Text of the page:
On April 15, as Xavier was in Singapore, we organized a 3-hour workshop to do a deep dive in some of the body mechanics of Aunkai. The workshop was attended by 10 dedicated Aikido practitioners and was a great opportunity to go through the basics of Aunkai, but also what they mean for somebody practicing a different martial, in this case Aikido.
Aunkai is an extremely effective method of Bujutsu Tanren but frustration can come along the way for a variety of reasons, including the below:
- Aunkai develops great skills, but people don’t always see what it means for them and what they do
- Once you understand the benefits, it can appear difficult to develop the skills by “just” working out the Tanren
These are very relevant points, although they are quite easy to work around, and this is in essence what we did in Singapore.
What did we do on the day?
Aunkai is a method that is both very simple at heart, and potentially very difficult to put in practice as it requires a great deal of body awareness and brings us to do things in a way that can be quite the opposite of our usual approach of things.
Based on this, we worked on developing skills by breaking it down, going back to the most basic elements of the body: how do you work the extension of your spine and what does it mean when you do simple moves such as Age Te (Kokyu Ho)? How are your chin, sternum and lower back interconnected? How do you use your arms to push and where is the load going? What about your legs?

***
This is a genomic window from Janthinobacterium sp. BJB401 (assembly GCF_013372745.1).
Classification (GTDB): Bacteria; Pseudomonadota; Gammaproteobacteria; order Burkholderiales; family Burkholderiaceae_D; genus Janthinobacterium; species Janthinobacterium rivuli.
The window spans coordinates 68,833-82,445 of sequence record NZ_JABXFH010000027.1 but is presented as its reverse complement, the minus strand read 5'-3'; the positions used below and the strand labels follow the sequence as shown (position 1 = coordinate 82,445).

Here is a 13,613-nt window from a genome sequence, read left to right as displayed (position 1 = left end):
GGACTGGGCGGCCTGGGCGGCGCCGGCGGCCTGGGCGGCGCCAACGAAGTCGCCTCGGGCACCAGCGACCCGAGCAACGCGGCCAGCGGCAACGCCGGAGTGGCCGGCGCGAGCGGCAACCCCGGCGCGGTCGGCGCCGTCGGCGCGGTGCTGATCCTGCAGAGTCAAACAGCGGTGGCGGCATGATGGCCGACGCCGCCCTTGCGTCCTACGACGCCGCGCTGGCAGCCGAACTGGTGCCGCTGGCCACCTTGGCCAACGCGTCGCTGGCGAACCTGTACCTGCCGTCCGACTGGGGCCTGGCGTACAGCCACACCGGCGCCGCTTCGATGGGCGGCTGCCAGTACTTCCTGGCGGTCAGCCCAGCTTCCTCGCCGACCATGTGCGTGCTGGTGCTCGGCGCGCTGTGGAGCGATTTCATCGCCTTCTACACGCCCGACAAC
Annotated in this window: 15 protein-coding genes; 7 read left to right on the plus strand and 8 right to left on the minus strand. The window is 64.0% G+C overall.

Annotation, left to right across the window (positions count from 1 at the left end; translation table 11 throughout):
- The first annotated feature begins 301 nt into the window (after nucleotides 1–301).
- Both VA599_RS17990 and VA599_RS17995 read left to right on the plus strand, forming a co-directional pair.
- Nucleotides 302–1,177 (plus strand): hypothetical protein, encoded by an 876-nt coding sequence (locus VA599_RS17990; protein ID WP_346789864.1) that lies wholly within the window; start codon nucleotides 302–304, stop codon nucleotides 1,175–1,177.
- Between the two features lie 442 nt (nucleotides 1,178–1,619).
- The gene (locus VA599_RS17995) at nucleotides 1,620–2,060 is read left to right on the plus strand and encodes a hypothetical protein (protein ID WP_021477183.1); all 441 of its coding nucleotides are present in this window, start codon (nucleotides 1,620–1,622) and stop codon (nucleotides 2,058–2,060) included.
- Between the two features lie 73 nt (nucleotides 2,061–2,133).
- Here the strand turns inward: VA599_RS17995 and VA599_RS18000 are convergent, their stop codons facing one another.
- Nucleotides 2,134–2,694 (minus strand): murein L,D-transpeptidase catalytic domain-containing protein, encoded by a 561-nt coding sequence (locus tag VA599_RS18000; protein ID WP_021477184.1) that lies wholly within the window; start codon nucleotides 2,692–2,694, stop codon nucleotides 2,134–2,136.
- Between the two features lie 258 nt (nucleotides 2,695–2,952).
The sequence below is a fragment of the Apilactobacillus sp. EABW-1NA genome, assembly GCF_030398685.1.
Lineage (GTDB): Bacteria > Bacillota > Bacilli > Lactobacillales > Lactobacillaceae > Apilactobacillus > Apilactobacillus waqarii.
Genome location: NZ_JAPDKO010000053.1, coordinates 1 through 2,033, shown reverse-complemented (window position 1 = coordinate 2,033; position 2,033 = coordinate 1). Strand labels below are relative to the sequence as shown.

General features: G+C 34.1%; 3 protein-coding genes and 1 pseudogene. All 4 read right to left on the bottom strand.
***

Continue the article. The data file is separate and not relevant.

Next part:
Having explored every single part of the chain, it just becomes easier to put them back together and figure out how the whole body can work as one.
Understanding how we manage our body in a rather static position is always a great first step. Before running you need to learn how to walk, and before walking you need to stand. As we were now able to stand, we naturally went to the next step of walking, keeping all the elements above and simply adding movement to the equation.
Understanding the WHY
Getting the proper way of moving by breaking down what forms the elements of the basic Tanren and Kunren of the method is a great entry point. But it can only go so far if you don’t see how this kind of Bujutsu body is relevant to what you do. This is why a big part of our session focused on what it means for Aikido.
After focusing on exercises such as Push Out, Sage Te and Age Te, we did spend some time exploring how these relate to some techniques or situations you experience in an Aikido setting. Any person having trained in Aikido probably experienced one day or another a situation where when preforming Kote Gaeshi, their partner blocked them and they go stuck. This is understandable when your Kote Gaeshi is conceived to work in a very dynamic setting, but it doesn’t have to be that way, and it is highly possible to take your partner’s structure performing Kote Gaeshi while he closes his fist and resists with all he’s got. Kote Gaeshi is of course only an example and we explored other applications such as Ikkyo or Irimi Nage that are equally relevant.
The 3 hours passed very quickly, in a very joyful atmosphere (who said martial arts have to be austere?). We want to thank all the participants for their time and open mind, with very special thanks to Terry for organizing!
The introduction through a smaller class was very useful for participants. Internal methods have to be felt and we felt it from Xavier. Now it’s time to work hard to re-tune the body.